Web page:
The landlord and landlady at the White Horse in Hitcham have applied to convert the 450-year old inn to a private dwelling for them to retire in. Their agent’s argument is that the pub is no longer commercially viable.
Below is my speech to this morning’s planning committee that considered the application.
“This is not in my ward but I live in Bildeston, two miles from this pub and I don’t want to see it lost to the community.
Do not take the apparent lack of response at face value. The village is still waking up to this application.
There was apparently no site notice, and there was no letter to near neighbours. The parish council had not enough time to respond and had to ask for an extension.
Most residents first found out about it when the parish council survey dropped through their letterbox.
Due to planning software problems the details of the application could not be read on the website. It also stated the application was closed to new comments, effectively putting people off.
87 people from the village have responded to this application. All but three objected. They were not aware that they had to write directly to the planning dept for their views to count.
This is the only pub in the village and could be an asset to the community. Once gone it’s gone forever.
What we have to look at is whether this can be a commercially viable business, not whether it is currently. Nine years ago under previous management it was very successful and was full most nights. There is no reason this could not happen again with good management practices.
The fact that the pub has been on the market for a long time is evidence that the price being demanded for the business is higher than potential purchasers are willing to pay, given its current turnover. All sides accept that there is little trade now and the question is, does the asking price reflect recent trading? That is the test recommended by Camra’s well-respected Commercial Viability Test that has been used by planning inspectors and that we ought to make use of.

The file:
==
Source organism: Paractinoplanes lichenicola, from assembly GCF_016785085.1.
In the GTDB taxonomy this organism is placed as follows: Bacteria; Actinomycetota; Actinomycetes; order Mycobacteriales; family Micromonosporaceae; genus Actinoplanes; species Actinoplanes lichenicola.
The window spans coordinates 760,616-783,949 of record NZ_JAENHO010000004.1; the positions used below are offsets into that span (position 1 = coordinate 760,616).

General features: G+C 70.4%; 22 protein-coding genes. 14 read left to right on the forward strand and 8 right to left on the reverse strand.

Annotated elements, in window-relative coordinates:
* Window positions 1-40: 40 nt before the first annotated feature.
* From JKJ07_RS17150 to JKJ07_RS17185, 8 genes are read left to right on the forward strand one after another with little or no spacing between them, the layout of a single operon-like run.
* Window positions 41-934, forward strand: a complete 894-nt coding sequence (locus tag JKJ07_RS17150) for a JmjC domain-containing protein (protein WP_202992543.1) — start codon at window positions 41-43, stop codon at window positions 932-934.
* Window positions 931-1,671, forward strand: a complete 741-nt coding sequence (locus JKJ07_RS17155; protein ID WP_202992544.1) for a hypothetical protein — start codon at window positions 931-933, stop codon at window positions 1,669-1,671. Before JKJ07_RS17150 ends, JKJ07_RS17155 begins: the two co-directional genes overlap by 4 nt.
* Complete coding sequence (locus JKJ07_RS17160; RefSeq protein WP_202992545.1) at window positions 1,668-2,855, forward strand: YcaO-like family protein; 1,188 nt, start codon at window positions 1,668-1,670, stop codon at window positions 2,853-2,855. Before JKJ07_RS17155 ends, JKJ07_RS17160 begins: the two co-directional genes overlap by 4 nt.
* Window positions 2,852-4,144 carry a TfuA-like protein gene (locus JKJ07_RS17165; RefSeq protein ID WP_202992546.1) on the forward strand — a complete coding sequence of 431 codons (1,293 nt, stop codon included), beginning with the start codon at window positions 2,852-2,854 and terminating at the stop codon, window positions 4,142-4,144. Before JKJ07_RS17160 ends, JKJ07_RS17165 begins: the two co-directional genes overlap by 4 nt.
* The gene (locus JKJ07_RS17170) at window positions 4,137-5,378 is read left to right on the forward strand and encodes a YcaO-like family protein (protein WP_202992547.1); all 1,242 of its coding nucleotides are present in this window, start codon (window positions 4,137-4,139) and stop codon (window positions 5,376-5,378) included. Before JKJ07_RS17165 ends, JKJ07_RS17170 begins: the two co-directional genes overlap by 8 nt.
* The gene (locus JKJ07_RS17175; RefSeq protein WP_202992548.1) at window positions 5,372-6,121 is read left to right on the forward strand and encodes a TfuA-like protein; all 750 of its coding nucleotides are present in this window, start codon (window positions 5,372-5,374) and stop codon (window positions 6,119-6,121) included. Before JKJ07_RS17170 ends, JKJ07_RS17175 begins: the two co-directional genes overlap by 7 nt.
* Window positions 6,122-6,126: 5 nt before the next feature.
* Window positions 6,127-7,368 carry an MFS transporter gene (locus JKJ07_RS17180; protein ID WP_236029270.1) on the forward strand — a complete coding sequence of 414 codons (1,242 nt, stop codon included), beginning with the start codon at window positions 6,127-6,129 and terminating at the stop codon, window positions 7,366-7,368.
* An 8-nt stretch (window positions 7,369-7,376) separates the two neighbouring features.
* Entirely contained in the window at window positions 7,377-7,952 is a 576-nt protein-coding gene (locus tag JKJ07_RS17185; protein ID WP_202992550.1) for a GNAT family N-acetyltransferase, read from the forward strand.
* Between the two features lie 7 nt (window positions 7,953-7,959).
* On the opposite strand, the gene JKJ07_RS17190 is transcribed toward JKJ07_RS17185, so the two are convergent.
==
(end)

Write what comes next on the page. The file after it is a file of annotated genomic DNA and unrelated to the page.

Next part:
The pub is a beautiful, historic listed building, and is believed to have been a pub for at least 450 years. It is well positioned for passing and tourist trade, being on an important junction, close to Lavenham and on the main route from Hadleigh to Stowmarket and it’s an ancient staging post on the route from London to Bury St Edmunds. It is set in some of Suffolk’s most attractive countryside, with beautiful walks and cycle rides close by.
By refusing this application you will give the village a chance to explore making a community bid, to run it as a community asset, as neighbouring Battisford did very successfully. Let’s assert and use the planning policies we have that can protect our village pubs and services. Section 28 of the NPPF calls on local authorities to “promote the retention and development of local services and community facilities in villages such as local shops, meeting places, sports venues, cultural buildings, public houses and places of worship.” I’ll say again: promote the retention and development of local services. Promote the development of local services.
This is a chance for the council to do something to promote the retention and development of this village pub as a community asset.”
Other planning polices that apply
CS11, Appendix 2: “The Core and Hinterland Villages identified in the Spatial Strategy provide for the day-to-day needs of local communities, and facilities and services such as shops, post offices, pubs, petrol stations, community halls, etc that provide for the needs of local communities will be safeguarded.”
The NPPF also gives some protection to village pubs. Section 70 states that Local Planning Authorities should “guard against unnecessary loss of valued facilities where they would reduce the community’s ability to meet its day to day needs” and should “ensure that established shops, facilities and services are retained for the benefit of the community”.